Bakassi:Nigeria Made a Mistake Going to the World Court, Emeka Anyaoku Insists

By Danlami Nmodu

Former Secretary General  of  The  Commonwealth  ,Chief Emeka  Anyaoku  has insisted that Nigeria made an initial mistake by agreeing to go to the World Court on the issue of Bakassi Peninsula .It  was a mistake and we should live with it, he said today . Anyaoku  who revealed he had made this assertion much earlier  said, Nigeria ought to have stuck ,ab initio to the wishes of the people in Bakassi .He said this principle was adopted for instance during the Falkland Islands  crisis as well as the case of Gibraltar, where the British government ‘wisely’ said the wishes of the people must determine their political status.

Anyaoku spoke in Abuja at the 2nd annual lecture and book launch organized by Society for International Relations Awareness , SIRA in collaboration with Friedrich-Ebert-Stiftung(FES) Nigeria.The former secretary general  of The Commonwealth made the assertion while commenting on an address by Professor Nuhu Yaqub, chairman of SIRA .

Yaqub noted among other  that SIRA had patriotically advised the House committee on Foreign relations that it would be futile trying to reclaim Bakassi at the time the issue came up recently. He said the options which Nigeria needed to look at included engaging Cameroun  to avoid violations;taking care of Nigerians in Bakassi and  probing to find  out what happened to the funds that have been going to Bakassi local government thus far among others .Yaqub  noted that’ SIRA’s position  urging government not to push ahead with attempting to reclaim Bakassi land belatedly as it seemed was actually not popular  but the society was actually not involved in any popularity contest.The society believes in giving very professional advice in the best interest of Nigeria.

Commenting on the above, Anyaoku  who is also the chairman of the Presidential Advisory Council  on foreign affiairs ,concurred with SIRA .He also said he was impressed by the partnership between SIRA and FES , with a central theme of seeking to democratize foreign policy in Nigeria.

Speaking earlier,Mr Thomas Mattig, resident representative ,FES noted that “the desire to promote a better understanding an d public discussion of Nigeria’s international relations and foreign policy, to promote research and publication on Nigeria’s foreign policy and to enrich this crucial policy area through meaningful contributions, as laid out in SIRA’S constitution , lies at the heart  of the organization’s activities.”

Continuing ,Mr Mattig said,”The  Friedrich-Ebert-Stiftung (FES) supports the organization because our goals are aligned.FES Nigeria ,present in this country since the  1970s, is a German independent,non-profit organization committed to promoting democracy,peace,and social justice” He also noted that “foreign policy is too important to be left to politicians alone”

Governor Sule Lamido of Jigawa state,a former foreign affairs minister  who  was represented by Professor Haruna Wakili delivered the lecture titled:Challenges of Foreign Policy Making and Implementation in Nigeria:An Insider’s perspective.Lamido said  among others,“the first specific challenge (was) to recognize the historic conjecture of our coming into office. Nigeria had just transited from military rule to democracy.  “Before the inception of this administration the confidence of the people in good governance had been severely shaken by the trauma of military dictatorship, irresponsible and irresponsive leadership” as I once observed during a briefing to the diplomatic corps in 1999. During that era, and especially in the Abacha days, the country faced diplomatic isolation. In response to this, Abacha shut out our traditional partners. Our most immediate task was therefore to repair the damage that military rule had done to the foreign and international relations of the country. Repairing this damage meant that lot of time, energy and resources was spent without giving commensurate attention to the long term foreign policy objectives of the country. This was therefore a challenge which at that time made our foreign policy to be driven by short term interests and largely on adhoc basis. At the very onset therefore, one of the key priorities of the administration was to repair the damage that military rule had done to Nigeria’s relations with other states and with international platforms such as the Commonwealth, the African Union, et cetera. We needed to restore the image of the country as one where human rights were respected, rule of law is the basis of governance and administration was geared towards the improvement of the living conditions of the ordinary citizen.”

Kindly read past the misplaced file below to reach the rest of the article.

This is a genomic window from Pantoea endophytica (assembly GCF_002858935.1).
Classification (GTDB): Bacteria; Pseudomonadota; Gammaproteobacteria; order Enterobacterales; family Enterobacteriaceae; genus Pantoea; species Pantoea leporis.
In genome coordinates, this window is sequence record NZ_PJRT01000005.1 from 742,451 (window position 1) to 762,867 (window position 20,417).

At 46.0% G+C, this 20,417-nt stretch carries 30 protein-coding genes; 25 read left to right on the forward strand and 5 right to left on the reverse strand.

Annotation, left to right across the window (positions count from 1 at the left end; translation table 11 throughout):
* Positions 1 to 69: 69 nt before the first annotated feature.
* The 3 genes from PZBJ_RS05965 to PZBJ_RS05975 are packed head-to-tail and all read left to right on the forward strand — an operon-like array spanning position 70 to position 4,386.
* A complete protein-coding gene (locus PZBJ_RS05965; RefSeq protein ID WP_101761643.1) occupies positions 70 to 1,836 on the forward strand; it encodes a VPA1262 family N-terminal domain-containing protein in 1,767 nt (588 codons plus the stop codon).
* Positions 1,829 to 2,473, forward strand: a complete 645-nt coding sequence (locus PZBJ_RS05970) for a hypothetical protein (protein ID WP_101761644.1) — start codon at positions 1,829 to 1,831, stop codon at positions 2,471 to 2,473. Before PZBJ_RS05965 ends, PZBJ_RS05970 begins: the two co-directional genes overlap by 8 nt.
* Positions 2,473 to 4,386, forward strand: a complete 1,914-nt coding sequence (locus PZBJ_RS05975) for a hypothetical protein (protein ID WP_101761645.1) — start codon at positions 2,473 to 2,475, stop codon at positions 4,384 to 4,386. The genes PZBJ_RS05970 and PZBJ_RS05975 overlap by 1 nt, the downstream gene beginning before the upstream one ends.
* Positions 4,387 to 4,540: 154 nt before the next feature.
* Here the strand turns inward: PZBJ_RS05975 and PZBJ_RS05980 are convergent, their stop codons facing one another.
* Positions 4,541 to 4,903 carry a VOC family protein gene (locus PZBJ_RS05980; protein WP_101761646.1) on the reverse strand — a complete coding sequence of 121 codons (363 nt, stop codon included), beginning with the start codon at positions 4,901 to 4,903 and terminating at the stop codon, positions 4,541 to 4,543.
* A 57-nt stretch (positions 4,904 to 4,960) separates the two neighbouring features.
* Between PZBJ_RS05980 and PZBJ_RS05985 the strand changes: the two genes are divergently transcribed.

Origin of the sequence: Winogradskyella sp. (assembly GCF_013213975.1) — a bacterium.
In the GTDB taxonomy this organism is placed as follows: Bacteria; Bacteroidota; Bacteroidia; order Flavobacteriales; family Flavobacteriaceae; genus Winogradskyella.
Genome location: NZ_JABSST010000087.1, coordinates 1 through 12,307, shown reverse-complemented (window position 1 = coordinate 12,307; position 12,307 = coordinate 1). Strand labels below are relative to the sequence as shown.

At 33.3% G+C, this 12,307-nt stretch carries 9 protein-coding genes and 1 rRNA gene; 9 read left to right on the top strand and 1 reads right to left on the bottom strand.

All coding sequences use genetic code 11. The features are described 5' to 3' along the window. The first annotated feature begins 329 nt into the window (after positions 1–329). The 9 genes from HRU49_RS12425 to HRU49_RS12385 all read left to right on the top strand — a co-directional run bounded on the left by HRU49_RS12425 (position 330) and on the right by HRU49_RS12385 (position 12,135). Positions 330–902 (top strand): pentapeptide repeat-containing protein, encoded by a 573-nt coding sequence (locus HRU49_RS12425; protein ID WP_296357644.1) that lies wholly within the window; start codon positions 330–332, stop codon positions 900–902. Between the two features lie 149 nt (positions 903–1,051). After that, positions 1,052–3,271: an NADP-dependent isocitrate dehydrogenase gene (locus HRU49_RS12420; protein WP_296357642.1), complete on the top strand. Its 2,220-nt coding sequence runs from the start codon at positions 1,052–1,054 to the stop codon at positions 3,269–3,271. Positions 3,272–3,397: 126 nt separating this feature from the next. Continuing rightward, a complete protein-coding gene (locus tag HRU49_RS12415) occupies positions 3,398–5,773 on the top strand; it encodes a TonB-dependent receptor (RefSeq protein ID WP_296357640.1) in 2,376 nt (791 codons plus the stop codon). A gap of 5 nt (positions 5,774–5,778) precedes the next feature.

Lamido’s lecture was critically dissected by Professor William  Fawole ,SIRA and others.The book :Reflections on Nigeria’s Foreign Policy Vol 11:Consensus and Non State Actors was presented by Professor Ayo Dunmoye,SIRA.

Download  Lamido’s Lecture Here

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